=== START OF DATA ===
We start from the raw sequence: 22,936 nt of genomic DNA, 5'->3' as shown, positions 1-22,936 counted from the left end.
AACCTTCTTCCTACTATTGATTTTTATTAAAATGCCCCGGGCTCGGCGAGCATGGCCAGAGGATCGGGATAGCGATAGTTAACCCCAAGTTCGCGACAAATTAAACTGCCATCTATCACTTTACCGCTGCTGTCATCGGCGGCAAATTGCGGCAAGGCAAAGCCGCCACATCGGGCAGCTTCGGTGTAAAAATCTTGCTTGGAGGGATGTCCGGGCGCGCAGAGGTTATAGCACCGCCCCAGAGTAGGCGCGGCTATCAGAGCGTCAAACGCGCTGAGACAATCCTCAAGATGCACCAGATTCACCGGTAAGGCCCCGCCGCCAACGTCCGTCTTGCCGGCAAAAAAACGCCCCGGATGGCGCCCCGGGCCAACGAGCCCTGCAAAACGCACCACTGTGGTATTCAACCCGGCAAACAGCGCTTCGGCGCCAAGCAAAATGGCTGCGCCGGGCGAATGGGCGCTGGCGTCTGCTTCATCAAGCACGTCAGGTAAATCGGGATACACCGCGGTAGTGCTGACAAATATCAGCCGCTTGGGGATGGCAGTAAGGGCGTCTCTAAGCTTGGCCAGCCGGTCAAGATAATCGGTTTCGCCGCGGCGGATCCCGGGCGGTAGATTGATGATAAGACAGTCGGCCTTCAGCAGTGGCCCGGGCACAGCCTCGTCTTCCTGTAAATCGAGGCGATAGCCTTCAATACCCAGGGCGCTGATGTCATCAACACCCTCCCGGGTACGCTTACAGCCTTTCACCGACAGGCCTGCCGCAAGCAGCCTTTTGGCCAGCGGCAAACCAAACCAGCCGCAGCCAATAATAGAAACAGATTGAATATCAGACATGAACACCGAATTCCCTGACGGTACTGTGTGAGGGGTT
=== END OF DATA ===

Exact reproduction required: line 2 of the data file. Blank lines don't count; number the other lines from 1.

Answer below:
AACCTTCTTCCTACTATTGATTTTTATTAAAATGCCCCGGGCTCGGCGAGCATGGCCAGAGGATCGGGATAGCGATAGTTAACCCCAAGTTCGCGACAAATTAAACTGCCATCTATCACTTTACCGCTGCTGTCATCGGCGGCAAATTGCGGCAAGGCAAAGCCGCCACATCGGGCAGCTTCGGTGTAAAAATCTTGCTTGGAGGGATGTCCGGGCGCGCAGAGGTTATAGCACCGCCCCAGAGTAGGCGCGGCTATCAGAGCGTCAAACGCGCTGAGACAATCCTCAAGATGCACCAGATTCACCGGTAAGGCCCCGCCGCCAACGTCCGTCTTGCCGGCAAAAAAACGCCCCGGATGGCGCCCCGGGCCAACGAGCCCTGCAAAACGCACCACTGTGGTATTCAACCCGGCAAACAGCGCTTCGGCGCCAAGCAAAATGGCTGCGCCGGGCGAATGGGCGCTGGCGTCTGCTTCATCAAGCACGTCAGGTAAATCGGGATACACCGCGGTAGTGCTGACAAATATCAGCCGCTTGGGGATGGCAGTAAGGGCGTCTCTAAGCTTGGCCAGCCGGTCAAGATAATCGGTTTCGCCGCGGCGGATCCCGGGCGGTAGATTGATGATAAGACAGTCGGCCTTCAGCAGTGGCCCGGGCACAGCCTCGTCTTCCTGTAAATCGAGGCGATAGCCTTCAATACCCAGGGCGCTGATGTCATCAACACCCTCCCGGGTACGCTTACAGCCTTTCACCGACAGGCCTGCCGCAAGCAGCCTTTTGGCCAGCGGCAAACCAAACCAGCCGCAGCCAATAATAGAAACAGATTGAATATCAGACATGAACACCGAATTCCCTGACGGTACTGTGTGAGGGGTT